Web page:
CRAIG CONLEY (Prof. Oddfellow) is recognized by Encarta as “America’s most creative and diligent scholar of letters, words and punctuation.” He has been called a “language fanatic” by Page Six gossip columnist Cindy Adams, a “cult hero” by Publisher’s Weekly, a “monk for the modern age” by George Parker, and “a true Renaissance man of the modern era, diving headfirst into comprehensive, open-minded study of realms obscured or merely obscure” by Clint Marsh. An eccentric scholar, Conley’s ideas are often decades ahead of their time. He invented the concept of the “virtual pet” in 1980, fifteen years before the debut of the popular “Tamagotchi” in Japan. His virtual pet, actually a rare flower, still thrives and has reached an incomprehensible size. Conley’s website is
Featured Book
The Young Wizard's Hexopedia
Search Site

Breathing Circle
Music Box Moment
Cautious or Optimistic
King of Hearts of War and Peace
As I Was, As I Am
Perdition Slip
Loves Me? Loves Me Not?
Wacky Birthday Form
Test Your ESP
Chess-Calvino Dictionary
Is Today the Day?
100 Ways I Failed to Boil Water
"Follow Your Bliss" Compass
"Fortune's Navigator" Compass
Inkblot Oracle
Luck Transfer Certificate
Eternal Life Coupon
Honorary Italian Grandmother E-card
Simple Answers


A Fine Line Between...
A Rose is a ...
Always Remember
Annotated Ellipses
Apropos of Nothing
Book of Whispers
Call it a Hunch
Colorful Allusions
Did You Hear the One I Just Made Up?
Disguised as a Christmas Tree
Don't Take This the Wrong Way
Everybody's Doing This Now
Forgotten Wisdom
Glued Snippets
Go Out in a Blaze of Glory
Hindpsych: Erstwhile Conjectures by the Sometime Augur of Yore
How to Believe in Your Elf
How to Write a Blank Book
I Found a Penny Today, So Here's a Thought
Images Moving Through Time
Indubitably (?)
Inflationary Lyrics
It Bears Repeating
It's Really Happening
Last Dustbunny in the Netherlands
Miscellanies of Mr. Jonathan
Neither Saint- Nor Sophist-Led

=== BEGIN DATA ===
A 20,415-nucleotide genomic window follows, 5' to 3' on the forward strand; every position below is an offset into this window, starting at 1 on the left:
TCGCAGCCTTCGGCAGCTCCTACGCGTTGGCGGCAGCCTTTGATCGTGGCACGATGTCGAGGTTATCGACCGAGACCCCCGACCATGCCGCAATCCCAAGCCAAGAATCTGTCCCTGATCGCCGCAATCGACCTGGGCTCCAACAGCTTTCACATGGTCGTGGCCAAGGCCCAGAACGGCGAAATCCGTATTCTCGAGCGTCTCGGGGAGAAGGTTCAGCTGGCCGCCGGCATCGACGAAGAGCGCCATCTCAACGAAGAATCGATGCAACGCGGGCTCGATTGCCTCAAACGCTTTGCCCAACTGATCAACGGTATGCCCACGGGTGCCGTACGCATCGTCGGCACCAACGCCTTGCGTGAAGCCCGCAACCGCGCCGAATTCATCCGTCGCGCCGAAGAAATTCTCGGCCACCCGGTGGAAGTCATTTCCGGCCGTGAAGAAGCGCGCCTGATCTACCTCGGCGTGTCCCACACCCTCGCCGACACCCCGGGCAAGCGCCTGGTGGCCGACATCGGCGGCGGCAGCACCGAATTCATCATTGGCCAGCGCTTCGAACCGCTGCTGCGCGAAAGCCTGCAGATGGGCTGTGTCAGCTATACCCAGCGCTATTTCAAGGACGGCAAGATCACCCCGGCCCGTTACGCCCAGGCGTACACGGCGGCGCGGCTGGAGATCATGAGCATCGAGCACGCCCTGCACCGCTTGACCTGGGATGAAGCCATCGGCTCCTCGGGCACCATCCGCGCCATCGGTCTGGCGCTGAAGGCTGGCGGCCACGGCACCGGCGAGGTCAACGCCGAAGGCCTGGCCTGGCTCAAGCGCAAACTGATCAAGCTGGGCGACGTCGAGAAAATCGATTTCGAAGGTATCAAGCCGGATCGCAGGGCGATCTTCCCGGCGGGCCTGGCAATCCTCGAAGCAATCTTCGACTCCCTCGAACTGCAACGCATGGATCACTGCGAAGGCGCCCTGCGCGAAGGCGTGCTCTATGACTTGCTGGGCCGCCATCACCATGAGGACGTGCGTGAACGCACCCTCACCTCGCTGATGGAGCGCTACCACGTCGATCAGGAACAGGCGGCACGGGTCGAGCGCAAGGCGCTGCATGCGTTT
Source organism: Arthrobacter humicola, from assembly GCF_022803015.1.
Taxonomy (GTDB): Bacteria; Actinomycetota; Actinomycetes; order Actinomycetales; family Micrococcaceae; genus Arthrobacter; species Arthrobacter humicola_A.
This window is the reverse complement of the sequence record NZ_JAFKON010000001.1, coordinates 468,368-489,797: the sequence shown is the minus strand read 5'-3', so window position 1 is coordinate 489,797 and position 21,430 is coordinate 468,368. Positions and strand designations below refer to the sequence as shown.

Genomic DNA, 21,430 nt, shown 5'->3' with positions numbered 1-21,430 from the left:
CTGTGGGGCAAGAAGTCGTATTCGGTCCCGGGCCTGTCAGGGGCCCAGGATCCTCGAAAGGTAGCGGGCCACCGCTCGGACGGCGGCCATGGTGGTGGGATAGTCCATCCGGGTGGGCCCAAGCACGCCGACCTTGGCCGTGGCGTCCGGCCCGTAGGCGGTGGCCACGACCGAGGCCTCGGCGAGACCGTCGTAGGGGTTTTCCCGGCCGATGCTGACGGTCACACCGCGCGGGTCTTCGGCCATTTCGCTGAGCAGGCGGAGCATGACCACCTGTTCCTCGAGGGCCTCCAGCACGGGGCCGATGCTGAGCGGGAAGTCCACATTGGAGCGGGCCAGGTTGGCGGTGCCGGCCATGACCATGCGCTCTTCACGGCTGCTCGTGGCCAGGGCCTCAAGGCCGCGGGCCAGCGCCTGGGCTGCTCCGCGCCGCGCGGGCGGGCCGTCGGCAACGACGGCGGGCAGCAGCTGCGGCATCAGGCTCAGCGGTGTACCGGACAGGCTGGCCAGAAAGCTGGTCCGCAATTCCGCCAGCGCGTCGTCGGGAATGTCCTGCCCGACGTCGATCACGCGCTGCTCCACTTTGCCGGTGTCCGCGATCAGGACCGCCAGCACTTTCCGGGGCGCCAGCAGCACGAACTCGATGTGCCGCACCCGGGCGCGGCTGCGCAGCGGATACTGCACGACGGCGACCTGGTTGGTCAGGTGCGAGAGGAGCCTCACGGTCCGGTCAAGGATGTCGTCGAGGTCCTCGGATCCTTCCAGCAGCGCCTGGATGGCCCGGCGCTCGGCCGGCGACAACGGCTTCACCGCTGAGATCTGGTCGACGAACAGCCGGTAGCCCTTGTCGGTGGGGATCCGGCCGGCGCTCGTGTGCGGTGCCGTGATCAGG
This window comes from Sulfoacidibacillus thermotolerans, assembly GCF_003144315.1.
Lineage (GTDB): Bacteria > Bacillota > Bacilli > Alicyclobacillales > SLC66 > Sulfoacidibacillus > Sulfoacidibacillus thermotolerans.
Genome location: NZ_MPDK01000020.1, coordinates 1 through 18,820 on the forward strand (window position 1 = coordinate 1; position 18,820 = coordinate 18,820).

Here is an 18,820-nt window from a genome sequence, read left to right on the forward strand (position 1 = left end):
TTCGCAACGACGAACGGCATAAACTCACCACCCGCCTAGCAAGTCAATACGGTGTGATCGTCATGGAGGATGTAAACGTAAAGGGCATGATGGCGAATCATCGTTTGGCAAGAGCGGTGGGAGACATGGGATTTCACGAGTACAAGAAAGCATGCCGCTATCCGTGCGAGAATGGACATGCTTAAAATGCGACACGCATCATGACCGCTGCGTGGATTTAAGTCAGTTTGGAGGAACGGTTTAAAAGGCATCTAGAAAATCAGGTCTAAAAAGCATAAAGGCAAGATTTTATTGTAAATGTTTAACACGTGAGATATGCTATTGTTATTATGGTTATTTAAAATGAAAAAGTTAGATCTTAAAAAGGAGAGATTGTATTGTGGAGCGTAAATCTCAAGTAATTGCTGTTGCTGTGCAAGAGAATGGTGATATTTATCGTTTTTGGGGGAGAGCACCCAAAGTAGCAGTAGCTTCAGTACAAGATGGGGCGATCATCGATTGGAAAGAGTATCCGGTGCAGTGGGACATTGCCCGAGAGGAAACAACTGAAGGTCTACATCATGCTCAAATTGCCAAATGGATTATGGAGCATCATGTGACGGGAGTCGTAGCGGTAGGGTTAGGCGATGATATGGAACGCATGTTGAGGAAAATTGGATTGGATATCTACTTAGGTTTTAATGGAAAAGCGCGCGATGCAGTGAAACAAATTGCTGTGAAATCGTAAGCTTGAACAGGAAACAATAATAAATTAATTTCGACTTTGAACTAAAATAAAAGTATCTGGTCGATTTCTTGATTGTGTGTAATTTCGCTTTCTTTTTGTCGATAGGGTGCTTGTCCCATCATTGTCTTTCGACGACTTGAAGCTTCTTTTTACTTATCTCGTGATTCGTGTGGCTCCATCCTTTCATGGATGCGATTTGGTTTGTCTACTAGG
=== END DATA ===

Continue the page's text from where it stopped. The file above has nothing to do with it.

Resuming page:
No News Is Good News
Non-Circulating Books
Nonsense Dept.
Not Rocket Science
Oldest Tricks in the Book
On One Condition
One Mitten Manager
Only Funny If ...
P I n K S L i P
Peace Symbols to Color
Postcard Transformations
Presumptive Conundrums
Puzzles and Games
Letter Grids
Tic Tac Toe Story Generator
Which is Funnier
Restoring the Lost Sense
Rhetorical Answers, Questioned
Rhetorical Questions, Answered!
Semicolon Moons
Semicolon's Dream Journal
Separated at Birth?
Simple Answers
Someone Should Write a Book on ...
Something, Defined
Staring at the Sun
Staring Into the Depths
Strange Dreams
Strange Prayers for Strange Times
Suddenly, A Shot Rang Out
Telescopic Em Dashes
Temporal Anomalies
The 40 Most Meaningful Things
The Ghost in the [Scanning] Machine
The Only Certainty
The Right Word
This May Surprise You
This Terrible Problem That Is the Sea
Two Sides / Same Coin
Uncharted Territories
What I Now Know
What's In a Name
Yearbook Weirdness
Yesterday's Weather
Your Ship Will Come In


November 2019
October 2019
September 2019
August 2019
July 2019
June 2019
May 2019
April 2019
March 2019
February 2019
January 2019
December 2018
November 2018
October 2018
September 2018
August 2018
July 2018
June 2018
May 2018
April 2018
March 2018
February 2018
January 2018
December 2017
November 2017
October 2017
September 2017
August 2017
July 2017
June 2017
May 2017
April 2017
March 2017
February 2017
January 2017
December 2016
November 2016
October 2016
September 2016
August 2016
July 2016
June 2016
May 2016
April 2016
March 2016
February 2016
January 2016
December 2015
November 2015
October 2015
September 2015
August 2015
July 2015
June 2015
May 2015
April 2015
March 2015
February 2015
January 2015
December 2014
November 2014
October 2014
September 2014
August 2014
July 2014
June 2014
May 2014
April 2014
March 2014
February 2014
January 2014
December 2013
November 2013
October 2013
September 2013
August 2013
July 2013
June 2013
May 2013
April 2013
March 2013
February 2013
January 2013
December 2012
November 2012
October 2012
September 2012
August 2012
July 2012
June 2012
May 2012
April 2012
March 2012
February 2012
January 2012
December 2011
November 2011
October 2011
September 2011
August 2011
July 2011
June 2011
May 2011
April 2011
March 2011
February 2011
January 2011
December 2010
November 2010
October 2010
September 2010
August 2010
July 2010
June 2010
May 2010
April 2010
March 2010
February 2010
January 2010
December 2009
November 2009
October 2009
September 2009
August 2009
July 2009
June 2009
May 2009
April 2009
March 2009
February 2009
January 2009
December 2008
November 2008
October 2008
September 2008
August 2008
July 2008
June 2008
May 2008
April 2008
March 2008
February 2008
January 2008
December 2007
November 2007
October 2007
September 2007
August 2007
July 2007
June 2007
May 2007
April 2007
March 2007
February 2007
January 2007
December 2006
November 2006
October 2006
September 2006
August 2006
July 2006
June 2006
May 2006
April 2006


Magic Words
Jonathan Caws-Elwitt
Martha Brockenbrough
Gordon Meyer
Dr. Boli
Serif of Nottingblog
Joe Brainard's Pyjamas